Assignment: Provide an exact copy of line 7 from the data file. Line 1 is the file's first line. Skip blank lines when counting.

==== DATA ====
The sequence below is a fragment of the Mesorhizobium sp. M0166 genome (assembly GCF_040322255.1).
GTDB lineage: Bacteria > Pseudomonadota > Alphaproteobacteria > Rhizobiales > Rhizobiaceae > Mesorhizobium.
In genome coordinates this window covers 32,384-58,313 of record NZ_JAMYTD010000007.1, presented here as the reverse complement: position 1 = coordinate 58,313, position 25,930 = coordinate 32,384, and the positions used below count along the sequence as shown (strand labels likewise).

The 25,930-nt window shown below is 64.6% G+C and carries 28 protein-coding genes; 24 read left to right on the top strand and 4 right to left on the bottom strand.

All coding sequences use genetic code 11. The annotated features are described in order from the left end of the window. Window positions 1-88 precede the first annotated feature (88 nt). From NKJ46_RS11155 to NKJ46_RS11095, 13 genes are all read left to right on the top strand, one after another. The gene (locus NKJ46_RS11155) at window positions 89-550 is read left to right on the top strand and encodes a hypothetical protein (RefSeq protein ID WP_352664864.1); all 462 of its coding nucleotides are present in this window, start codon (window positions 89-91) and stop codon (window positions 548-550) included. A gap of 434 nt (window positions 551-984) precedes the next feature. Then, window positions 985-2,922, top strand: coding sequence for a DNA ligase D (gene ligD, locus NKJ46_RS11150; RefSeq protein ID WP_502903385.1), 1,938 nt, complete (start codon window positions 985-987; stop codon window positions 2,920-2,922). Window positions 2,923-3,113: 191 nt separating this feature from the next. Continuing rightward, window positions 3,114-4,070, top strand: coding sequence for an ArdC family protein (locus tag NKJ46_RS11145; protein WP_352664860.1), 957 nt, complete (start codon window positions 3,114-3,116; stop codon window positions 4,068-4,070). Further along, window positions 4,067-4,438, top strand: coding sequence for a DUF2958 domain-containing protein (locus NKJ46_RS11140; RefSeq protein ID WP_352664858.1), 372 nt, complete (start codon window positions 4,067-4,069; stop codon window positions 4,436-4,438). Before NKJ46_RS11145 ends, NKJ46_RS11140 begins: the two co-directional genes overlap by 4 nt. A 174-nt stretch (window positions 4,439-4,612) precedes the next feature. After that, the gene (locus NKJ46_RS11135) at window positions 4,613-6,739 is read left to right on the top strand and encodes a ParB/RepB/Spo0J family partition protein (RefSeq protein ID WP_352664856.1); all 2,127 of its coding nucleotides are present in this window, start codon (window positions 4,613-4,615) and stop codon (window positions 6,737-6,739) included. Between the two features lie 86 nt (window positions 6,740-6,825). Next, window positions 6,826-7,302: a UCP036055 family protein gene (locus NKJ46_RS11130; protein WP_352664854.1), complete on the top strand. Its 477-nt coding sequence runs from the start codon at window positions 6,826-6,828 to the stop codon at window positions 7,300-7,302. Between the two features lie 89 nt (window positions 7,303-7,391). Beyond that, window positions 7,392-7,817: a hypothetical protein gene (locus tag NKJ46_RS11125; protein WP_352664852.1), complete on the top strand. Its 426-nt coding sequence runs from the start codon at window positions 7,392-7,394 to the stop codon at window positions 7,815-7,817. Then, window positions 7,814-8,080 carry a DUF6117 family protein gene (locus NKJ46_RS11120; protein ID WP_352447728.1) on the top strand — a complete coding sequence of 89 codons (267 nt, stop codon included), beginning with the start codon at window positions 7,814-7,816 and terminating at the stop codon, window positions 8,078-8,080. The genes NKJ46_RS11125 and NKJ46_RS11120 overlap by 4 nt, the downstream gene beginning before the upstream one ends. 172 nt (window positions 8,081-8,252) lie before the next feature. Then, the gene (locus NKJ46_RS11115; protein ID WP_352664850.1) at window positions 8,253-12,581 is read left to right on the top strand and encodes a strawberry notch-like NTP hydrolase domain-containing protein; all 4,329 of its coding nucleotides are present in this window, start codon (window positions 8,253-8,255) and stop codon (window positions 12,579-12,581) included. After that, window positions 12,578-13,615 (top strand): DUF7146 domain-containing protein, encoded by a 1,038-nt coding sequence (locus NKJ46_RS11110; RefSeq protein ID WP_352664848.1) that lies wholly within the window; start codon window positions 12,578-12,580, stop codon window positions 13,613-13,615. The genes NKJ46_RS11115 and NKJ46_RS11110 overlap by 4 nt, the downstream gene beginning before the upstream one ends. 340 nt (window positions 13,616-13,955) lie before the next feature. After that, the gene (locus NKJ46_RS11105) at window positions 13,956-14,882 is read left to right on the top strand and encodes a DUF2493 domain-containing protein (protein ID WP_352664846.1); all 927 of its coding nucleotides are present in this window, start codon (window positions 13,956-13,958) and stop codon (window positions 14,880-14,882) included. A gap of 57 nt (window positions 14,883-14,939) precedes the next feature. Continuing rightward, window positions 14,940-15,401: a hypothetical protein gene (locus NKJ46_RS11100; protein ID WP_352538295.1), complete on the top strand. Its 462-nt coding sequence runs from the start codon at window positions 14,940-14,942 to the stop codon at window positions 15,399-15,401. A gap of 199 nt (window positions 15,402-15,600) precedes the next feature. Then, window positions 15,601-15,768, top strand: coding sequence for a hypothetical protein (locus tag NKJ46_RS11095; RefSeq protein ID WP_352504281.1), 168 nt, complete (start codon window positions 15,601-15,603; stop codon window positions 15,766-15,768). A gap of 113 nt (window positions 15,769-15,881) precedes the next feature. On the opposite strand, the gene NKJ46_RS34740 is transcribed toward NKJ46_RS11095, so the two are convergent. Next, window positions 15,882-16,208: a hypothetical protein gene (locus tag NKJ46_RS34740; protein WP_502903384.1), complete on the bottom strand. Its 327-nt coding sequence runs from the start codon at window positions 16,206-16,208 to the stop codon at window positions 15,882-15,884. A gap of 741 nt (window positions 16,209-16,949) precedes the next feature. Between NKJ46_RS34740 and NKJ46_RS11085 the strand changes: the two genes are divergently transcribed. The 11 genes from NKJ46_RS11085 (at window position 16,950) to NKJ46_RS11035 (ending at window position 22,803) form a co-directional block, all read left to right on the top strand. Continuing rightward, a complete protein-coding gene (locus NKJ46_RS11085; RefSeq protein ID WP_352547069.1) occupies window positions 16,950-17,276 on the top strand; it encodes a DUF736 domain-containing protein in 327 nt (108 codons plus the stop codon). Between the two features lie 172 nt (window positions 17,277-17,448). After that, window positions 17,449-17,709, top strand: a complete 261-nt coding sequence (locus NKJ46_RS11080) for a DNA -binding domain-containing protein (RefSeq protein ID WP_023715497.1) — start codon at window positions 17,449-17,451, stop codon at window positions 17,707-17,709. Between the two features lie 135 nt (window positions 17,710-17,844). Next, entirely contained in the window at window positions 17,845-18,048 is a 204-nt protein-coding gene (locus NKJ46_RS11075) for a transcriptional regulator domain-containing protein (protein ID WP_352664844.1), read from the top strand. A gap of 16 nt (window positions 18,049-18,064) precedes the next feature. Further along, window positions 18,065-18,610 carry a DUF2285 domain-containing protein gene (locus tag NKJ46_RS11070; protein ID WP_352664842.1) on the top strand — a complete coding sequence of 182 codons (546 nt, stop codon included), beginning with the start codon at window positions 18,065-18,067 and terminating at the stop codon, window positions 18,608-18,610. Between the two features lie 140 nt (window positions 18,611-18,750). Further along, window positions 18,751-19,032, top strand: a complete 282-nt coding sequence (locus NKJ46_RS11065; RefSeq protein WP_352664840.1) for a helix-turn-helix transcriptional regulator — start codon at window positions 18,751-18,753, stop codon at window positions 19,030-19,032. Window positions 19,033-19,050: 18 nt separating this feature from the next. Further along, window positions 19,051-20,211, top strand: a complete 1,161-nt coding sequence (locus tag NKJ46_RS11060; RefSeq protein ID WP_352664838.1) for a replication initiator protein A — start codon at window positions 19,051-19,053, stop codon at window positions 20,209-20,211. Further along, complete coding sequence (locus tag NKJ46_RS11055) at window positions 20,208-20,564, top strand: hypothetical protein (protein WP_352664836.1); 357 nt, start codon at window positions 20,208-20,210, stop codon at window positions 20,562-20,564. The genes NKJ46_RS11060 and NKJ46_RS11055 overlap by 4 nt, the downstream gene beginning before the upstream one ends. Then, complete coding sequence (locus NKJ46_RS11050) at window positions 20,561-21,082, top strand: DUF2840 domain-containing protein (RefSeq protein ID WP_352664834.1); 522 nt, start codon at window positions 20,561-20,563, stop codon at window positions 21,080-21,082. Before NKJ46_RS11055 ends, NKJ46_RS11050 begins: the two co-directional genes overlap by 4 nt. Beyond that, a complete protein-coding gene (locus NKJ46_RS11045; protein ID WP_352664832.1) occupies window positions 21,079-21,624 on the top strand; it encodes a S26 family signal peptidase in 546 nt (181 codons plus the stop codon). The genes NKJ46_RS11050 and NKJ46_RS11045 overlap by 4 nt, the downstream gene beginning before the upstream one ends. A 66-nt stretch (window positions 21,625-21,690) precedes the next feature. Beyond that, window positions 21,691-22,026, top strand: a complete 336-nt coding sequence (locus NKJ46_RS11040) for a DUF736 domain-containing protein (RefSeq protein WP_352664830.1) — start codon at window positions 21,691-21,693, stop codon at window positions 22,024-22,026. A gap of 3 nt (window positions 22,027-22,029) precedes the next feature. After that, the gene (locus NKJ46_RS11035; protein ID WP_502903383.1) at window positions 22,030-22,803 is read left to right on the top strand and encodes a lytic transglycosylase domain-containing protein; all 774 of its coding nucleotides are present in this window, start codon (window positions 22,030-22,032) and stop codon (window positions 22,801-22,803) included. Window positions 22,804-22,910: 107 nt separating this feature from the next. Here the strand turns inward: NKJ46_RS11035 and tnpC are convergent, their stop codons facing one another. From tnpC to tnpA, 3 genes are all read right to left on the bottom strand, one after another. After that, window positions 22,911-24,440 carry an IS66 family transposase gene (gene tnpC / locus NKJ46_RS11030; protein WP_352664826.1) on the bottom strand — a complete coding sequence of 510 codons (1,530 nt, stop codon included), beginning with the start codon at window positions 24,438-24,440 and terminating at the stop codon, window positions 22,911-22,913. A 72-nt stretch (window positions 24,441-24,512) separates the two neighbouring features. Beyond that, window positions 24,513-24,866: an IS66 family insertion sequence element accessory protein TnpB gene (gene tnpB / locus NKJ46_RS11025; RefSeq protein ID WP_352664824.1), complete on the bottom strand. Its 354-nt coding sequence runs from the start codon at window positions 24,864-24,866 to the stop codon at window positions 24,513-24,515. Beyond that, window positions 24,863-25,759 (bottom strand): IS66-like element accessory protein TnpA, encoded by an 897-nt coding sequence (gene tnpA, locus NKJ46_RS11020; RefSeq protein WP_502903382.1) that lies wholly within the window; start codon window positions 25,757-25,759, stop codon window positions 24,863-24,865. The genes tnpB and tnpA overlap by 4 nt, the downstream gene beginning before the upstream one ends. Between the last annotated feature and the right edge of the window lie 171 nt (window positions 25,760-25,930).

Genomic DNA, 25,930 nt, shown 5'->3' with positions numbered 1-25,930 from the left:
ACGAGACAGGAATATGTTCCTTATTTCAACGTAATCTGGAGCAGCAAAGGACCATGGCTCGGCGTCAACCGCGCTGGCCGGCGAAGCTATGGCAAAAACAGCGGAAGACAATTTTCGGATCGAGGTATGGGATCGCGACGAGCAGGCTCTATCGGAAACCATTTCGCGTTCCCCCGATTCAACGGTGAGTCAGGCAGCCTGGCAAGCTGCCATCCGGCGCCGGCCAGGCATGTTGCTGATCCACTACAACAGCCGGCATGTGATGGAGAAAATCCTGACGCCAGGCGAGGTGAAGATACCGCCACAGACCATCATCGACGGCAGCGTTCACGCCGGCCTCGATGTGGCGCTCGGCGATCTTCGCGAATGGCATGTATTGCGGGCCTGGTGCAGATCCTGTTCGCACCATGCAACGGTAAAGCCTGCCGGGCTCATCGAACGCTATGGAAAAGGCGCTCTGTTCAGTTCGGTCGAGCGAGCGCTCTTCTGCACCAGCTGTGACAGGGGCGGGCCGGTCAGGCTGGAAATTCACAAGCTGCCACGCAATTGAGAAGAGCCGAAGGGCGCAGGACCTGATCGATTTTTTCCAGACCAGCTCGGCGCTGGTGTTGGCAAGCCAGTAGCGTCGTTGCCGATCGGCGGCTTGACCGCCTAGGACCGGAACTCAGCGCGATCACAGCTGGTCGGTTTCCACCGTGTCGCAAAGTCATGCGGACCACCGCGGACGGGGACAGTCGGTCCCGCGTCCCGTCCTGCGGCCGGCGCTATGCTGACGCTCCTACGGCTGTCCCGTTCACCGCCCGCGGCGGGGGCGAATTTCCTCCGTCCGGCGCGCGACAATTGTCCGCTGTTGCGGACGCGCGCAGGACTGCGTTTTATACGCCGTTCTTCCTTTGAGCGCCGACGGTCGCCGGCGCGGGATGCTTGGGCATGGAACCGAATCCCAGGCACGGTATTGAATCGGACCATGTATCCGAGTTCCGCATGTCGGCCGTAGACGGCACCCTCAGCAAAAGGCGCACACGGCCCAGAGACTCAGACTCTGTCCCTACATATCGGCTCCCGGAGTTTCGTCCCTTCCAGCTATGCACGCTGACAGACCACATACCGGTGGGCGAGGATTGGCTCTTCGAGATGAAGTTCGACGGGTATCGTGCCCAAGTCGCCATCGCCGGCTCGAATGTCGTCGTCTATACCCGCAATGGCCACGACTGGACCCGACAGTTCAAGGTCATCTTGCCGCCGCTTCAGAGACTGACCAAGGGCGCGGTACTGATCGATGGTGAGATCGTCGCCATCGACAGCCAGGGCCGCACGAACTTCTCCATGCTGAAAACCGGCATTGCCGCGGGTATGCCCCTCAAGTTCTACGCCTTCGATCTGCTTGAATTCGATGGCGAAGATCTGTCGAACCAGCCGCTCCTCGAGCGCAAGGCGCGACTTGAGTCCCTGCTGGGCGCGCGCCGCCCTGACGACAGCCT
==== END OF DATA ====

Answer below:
ACGAGACAGGAATATGTTCCTTATTTCAACGTAATCTGGAGCAGCAAAGGACCATGGCTCGGCGTCAACCGCGCTGGCCGGCGAAGCTATGGCAAAAACAGCGGAAGACAATTTTCGGATCGAGGTATGGGATCGCGACGAGCAGGCTCTATCGGAAACCATTTCGCGTTCCCCCGATTCAACGGTGAGTCAGGCAGCCTGGCAAGCTGCCATCCGGCGCCGGCCAGGCATGTTGCTGATCCACTACAACAGCCGGCATGTGATGGAGAAAATCCTGACGCCAGGCGAGGTGAAGATACCGCCACAGACCATCATCGACGGCAGCGTTCACGCCGGCCTCGATGTGGCGCTCGGCGATCTTCGCGAATGGCATGTATTGCGGGCCTGGTGCAGATCCTGTTCGCACCATGCAACGGTAAAGCCTGCCGGGCTCATCGAACGCTATGGAAAAGGCGCTCTGTTCAGTTCGGTCGAGCGAGCGCTCTTCTGCACCAGCTGTGACAGGGGCGGGCCGGTCAGGCTGGAAATTCACAAGCTGCCACGCAATTGAGAAGAGCCGAAGGGCGCAGGACCTGATCGATTTTTTCCAGACCAGCTCGGCGCTGGTGTTGGCAAGCCAGTAGCGTCGTTGCCGATCGGCGGCTTGACCGCCTAGGACCGGAACTCAGCGCGATCACAGCTGGTCGGTTTCCACCGTGTCGCAAAGTCATGCGGACCACCGCGGACGGGGACAGTCGGTCCCGCGTCCCGTCCTGCGGCCGGCGCTATGCTGACGCTCCTACGGCTGTCCCGTTCACCGCCCGCGGCGGGGGCGAATTTCCTCCGTCCGGCGCGCGACAATTGTCCGCTGTTGCGGACGCGCGCAGGACTGCGTTTTATACGCCGTTCTTCCTTTGAGCGCCGACGGTCGCCGGCGCGGGATGCTTGGGCATGGAACCGAATCCCAGGCACGGTATTGAATCGGACCATGTATCCGAGTTCCGCATGTCGGCCGTAGACGGCACCCTCAGCAAAAGGCGCACACGGCCCAGAGACTCAGACTCTGTCCCTACATATCGGCTCCCGGAGTTTCGTCCCTTCCAGCTATGCACGCTGACAGACCACATACCGGTGGGCGAGGATTGGCTCTTCGAGATGAAGTTCGACGGGTATCGTGCCCAAGTCGCCATCGCCGGCTCGAATGTCGTCGTCTATACCCGCAATGGCCACGACTGGACCCGACAGTTCAAGGTCATCTTGCCGCCGCTTCAGAGACTGACCAAGGGCGCGGTACTGATCGATGGTGAGATCGTCGCCATCGACAGCCAGGGCCGCACGAACTTCTCCATGCTGAAAACCGGCATTGCCGCGGGTATGCCCCTCAAGTTCTACGCCTTCGATCTGCTTGAATTCGATGGCGAAGATCTGTCGAACCAGCCGCTCCTCGAGCGCAAGGCGCGACTTGAGTCCCTGCTGGGCGCGCGCCGCCCTGACGACAGCCT